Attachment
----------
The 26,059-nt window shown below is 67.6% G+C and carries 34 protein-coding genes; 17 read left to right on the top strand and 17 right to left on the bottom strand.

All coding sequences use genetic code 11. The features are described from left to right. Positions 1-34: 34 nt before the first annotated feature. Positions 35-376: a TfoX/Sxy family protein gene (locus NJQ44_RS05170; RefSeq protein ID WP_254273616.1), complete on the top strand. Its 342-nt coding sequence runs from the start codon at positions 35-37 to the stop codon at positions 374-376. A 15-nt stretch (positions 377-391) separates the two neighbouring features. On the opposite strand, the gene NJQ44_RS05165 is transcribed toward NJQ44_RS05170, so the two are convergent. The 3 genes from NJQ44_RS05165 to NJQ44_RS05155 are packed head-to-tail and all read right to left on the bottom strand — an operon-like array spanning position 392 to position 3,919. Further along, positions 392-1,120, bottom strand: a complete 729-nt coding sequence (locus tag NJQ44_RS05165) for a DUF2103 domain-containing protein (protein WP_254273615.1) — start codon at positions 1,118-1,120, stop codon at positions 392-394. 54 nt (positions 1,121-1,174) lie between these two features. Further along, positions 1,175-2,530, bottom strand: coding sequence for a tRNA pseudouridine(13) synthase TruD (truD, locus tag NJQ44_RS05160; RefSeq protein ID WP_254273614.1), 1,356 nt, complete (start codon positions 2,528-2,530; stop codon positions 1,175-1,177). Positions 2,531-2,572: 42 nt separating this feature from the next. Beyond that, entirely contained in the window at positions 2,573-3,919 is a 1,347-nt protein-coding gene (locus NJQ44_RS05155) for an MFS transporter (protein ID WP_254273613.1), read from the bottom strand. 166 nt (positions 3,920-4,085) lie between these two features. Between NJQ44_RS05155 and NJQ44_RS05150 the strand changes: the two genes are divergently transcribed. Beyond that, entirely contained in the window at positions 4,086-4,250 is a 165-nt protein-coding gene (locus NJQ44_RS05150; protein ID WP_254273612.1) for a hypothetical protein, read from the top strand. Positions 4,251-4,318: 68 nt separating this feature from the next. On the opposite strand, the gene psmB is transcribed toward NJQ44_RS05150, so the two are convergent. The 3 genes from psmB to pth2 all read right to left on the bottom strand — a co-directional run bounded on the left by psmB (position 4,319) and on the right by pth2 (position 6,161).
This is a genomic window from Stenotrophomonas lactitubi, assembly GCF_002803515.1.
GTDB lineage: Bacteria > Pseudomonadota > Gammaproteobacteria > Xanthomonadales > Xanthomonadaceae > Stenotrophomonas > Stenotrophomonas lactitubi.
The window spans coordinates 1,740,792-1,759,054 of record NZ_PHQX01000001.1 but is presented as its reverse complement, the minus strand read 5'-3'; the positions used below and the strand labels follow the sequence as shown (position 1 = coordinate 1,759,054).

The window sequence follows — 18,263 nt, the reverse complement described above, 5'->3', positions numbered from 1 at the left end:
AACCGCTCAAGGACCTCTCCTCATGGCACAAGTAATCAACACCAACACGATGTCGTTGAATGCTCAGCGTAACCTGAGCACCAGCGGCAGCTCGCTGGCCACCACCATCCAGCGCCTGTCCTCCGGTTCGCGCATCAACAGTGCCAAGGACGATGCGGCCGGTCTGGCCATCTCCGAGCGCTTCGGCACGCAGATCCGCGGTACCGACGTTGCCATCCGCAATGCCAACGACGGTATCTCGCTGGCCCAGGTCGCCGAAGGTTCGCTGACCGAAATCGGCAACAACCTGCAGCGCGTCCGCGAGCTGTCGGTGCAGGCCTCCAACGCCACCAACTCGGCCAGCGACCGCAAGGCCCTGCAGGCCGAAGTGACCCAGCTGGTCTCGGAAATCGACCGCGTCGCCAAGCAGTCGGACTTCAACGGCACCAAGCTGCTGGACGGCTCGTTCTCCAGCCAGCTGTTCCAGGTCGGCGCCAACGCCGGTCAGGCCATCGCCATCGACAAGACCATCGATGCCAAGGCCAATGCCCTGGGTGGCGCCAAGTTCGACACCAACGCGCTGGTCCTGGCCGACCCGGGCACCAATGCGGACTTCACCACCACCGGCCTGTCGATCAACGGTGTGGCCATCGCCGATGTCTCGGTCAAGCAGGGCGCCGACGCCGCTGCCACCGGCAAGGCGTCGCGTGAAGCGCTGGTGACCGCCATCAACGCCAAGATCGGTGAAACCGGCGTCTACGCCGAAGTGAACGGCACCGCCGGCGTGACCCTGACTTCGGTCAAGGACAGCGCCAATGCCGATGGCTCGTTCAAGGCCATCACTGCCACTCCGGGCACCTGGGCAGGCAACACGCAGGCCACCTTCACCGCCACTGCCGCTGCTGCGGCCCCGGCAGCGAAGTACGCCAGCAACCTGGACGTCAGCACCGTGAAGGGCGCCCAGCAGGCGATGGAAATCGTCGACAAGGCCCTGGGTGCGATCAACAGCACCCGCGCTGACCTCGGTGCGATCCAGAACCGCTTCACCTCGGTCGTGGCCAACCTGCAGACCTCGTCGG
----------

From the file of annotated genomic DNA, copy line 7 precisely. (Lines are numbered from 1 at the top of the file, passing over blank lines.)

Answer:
AACCGCTCAAGGACCTCTCCTCATGGCACAAGTAATCAACACCAACACGATGTCGTTGAATGCTCAGCGTAACCTGAGCACCAGCGGCAGCTCGCTGGCCACCACCATCCAGCGCCTGTCCTCCGGTTCGCGCATCAACAGTGCCAAGGACGATGCGGCCGGTCTGGCCATCTCCGAGCGCTTCGGCACGCAGATCCGCGGTACCGACGTTGCCATCCGCAATGCCAACGACGGTATCTCGCTGGCCCAGGTCGCCGAAGGTTCGCTGACCGAAATCGGCAACAACCTGCAGCGCGTCCGCGAGCTGTCGGTGCAGGCCTCCAACGCCACCAACTCGGCCAGCGACCGCAAGGCCCTGCAGGCCGAAGTGACCCAGCTGGTCTCGGAAATCGACCGCGTCGCCAAGCAGTCGGACTTCAACGGCACCAAGCTGCTGGACGGCTCGTTCTCCAGCCAGCTGTTCCAGGTCGGCGCCAACGCCGGTCAGGCCATCGCCATCGACAAGACCATCGATGCCAAGGCCAATGCCCTGGGTGGCGCCAAGTTCGACACCAACGCGCTGGTCCTGGCCGACCCGGGCACCAATGCGGACTTCACCACCACCGGCCTGTCGATCAACGGTGTGGCCATCGCCGATGTCTCGGTCAAGCAGGGCGCCGACGCCGCTGCCACCGGCAAGGCGTCGCGTGAAGCGCTGGTGACCGCCATCAACGCCAAGATCGGTGAAACCGGCGTCTACGCCGAAGTGAACGGCACCGCCGGCGTGACCCTGACTTCGGTCAAGGACAGCGCCAATGCCGATGGCTCGTTCAAGGCCATCACTGCCACTCCGGGCACCTGGGCAGGCAACACGCAGGCCACCTTCACCGCCACTGCCGCTGCTGCGGCCCCGGCAGCGAAGTACGCCAGCAACCTGGACGTCAGCACCGTGAAGGGCGCCCAGCAGGCGATGGAAATCGTCGACAAGGCCCTGGGTGCGATCAACAGCACCCGCGCTGACCTCGGTGCGATCCAGAACCGCTTCACCTCGGTCGTGGCCAACCTGCAGACCTCGTCGG